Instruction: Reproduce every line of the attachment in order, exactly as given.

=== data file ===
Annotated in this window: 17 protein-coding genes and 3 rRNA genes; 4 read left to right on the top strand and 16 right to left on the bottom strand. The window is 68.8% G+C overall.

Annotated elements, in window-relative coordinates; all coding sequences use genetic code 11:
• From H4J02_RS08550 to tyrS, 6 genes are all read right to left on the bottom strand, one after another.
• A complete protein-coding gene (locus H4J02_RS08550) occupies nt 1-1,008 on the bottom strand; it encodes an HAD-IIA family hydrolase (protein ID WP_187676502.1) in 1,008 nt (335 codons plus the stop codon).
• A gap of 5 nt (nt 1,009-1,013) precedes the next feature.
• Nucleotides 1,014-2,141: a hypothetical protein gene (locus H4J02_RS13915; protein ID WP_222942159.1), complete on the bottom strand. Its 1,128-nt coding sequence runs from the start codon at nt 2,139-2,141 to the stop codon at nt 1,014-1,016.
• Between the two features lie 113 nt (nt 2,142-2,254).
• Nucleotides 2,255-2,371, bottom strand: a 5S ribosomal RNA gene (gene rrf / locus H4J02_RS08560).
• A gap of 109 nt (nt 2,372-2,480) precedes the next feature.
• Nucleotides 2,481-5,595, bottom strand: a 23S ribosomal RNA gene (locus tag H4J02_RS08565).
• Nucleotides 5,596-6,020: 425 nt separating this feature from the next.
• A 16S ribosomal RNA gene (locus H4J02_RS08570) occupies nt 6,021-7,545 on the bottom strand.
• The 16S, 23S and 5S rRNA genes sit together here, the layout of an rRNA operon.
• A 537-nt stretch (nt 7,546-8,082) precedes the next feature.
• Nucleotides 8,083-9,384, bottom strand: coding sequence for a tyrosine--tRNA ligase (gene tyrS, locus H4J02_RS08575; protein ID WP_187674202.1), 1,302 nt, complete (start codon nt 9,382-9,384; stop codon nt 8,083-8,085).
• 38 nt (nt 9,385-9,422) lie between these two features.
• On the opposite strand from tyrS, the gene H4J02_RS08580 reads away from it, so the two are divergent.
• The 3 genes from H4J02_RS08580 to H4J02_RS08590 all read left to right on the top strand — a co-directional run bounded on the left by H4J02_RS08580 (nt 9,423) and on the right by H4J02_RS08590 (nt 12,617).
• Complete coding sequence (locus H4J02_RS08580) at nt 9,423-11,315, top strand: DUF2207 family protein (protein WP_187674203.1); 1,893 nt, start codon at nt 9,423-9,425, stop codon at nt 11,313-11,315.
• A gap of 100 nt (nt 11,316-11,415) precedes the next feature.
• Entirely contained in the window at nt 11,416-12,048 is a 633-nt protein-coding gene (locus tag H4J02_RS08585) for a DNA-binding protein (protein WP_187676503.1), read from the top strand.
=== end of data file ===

Annotated in this window: 17 protein-coding genes and 3 rRNA genes; 4 read left to right on the top strand and 16 right to left on the bottom strand. The window is 68.8% G+C overall.

Annotated elements, in window-relative coordinates; all coding sequences use genetic code 11:
• From H4J02_RS08550 to tyrS, 6 genes are all read right to left on the bottom strand, one after another.
• A complete protein-coding gene (locus H4J02_RS08550) occupies nt 1-1,008 on the bottom strand; it encodes an HAD-IIA family hydrolase (protein ID WP_187676502.1) in 1,008 nt (335 codons plus the stop codon).
• A gap of 5 nt (nt 1,009-1,013) precedes the next feature.
• Nucleotides 1,014-2,141: a hypothetical protein gene (locus H4J02_RS13915; protein ID WP_222942159.1), complete on the bottom strand. Its 1,128-nt coding sequence runs from the start codon at nt 2,139-2,141 to the stop codon at nt 1,014-1,016.
• Between the two features lie 113 nt (nt 2,142-2,254).
• Nucleotides 2,255-2,371, bottom strand: a 5S ribosomal RNA gene (gene rrf / locus H4J02_RS08560).
• A gap of 109 nt (nt 2,372-2,480) precedes the next feature.
• Nucleotides 2,481-5,595, bottom strand: a 23S ribosomal RNA gene (locus tag H4J02_RS08565).
• Nucleotides 5,596-6,020: 425 nt separating this feature from the next.
• A 16S ribosomal RNA gene (locus H4J02_RS08570) occupies nt 6,021-7,545 on the bottom strand.
• The 16S, 23S and 5S rRNA genes sit together here, the layout of an rRNA operon.
• A 537-nt stretch (nt 7,546-8,082) precedes the next feature.
• Nucleotides 8,083-9,384, bottom strand: coding sequence for a tyrosine--tRNA ligase (gene tyrS, locus H4J02_RS08575; protein ID WP_187674202.1), 1,302 nt, complete (start codon nt 9,382-9,384; stop codon nt 8,083-8,085).
• 38 nt (nt 9,385-9,422) lie between these two features.
• On the opposite strand from tyrS, the gene H4J02_RS08580 reads away from it, so the two are divergent.
• The 3 genes from H4J02_RS08580 to H4J02_RS08590 all read left to right on the top strand — a co-directional run bounded on the left by H4J02_RS08580 (nt 9,423) and on the right by H4J02_RS08590 (nt 12,617).
• Complete coding sequence (locus H4J02_RS08580) at nt 9,423-11,315, top strand: DUF2207 family protein (protein WP_187674203.1); 1,893 nt, start codon at nt 9,423-9,425, stop codon at nt 11,313-11,315.
• A gap of 100 nt (nt 11,316-11,415) precedes the next feature.
• Entirely contained in the window at nt 11,416-12,048 is a 633-nt protein-coding gene (locus tag H4J02_RS08585) for a DNA-binding protein (protein WP_187676503.1), read from the top strand.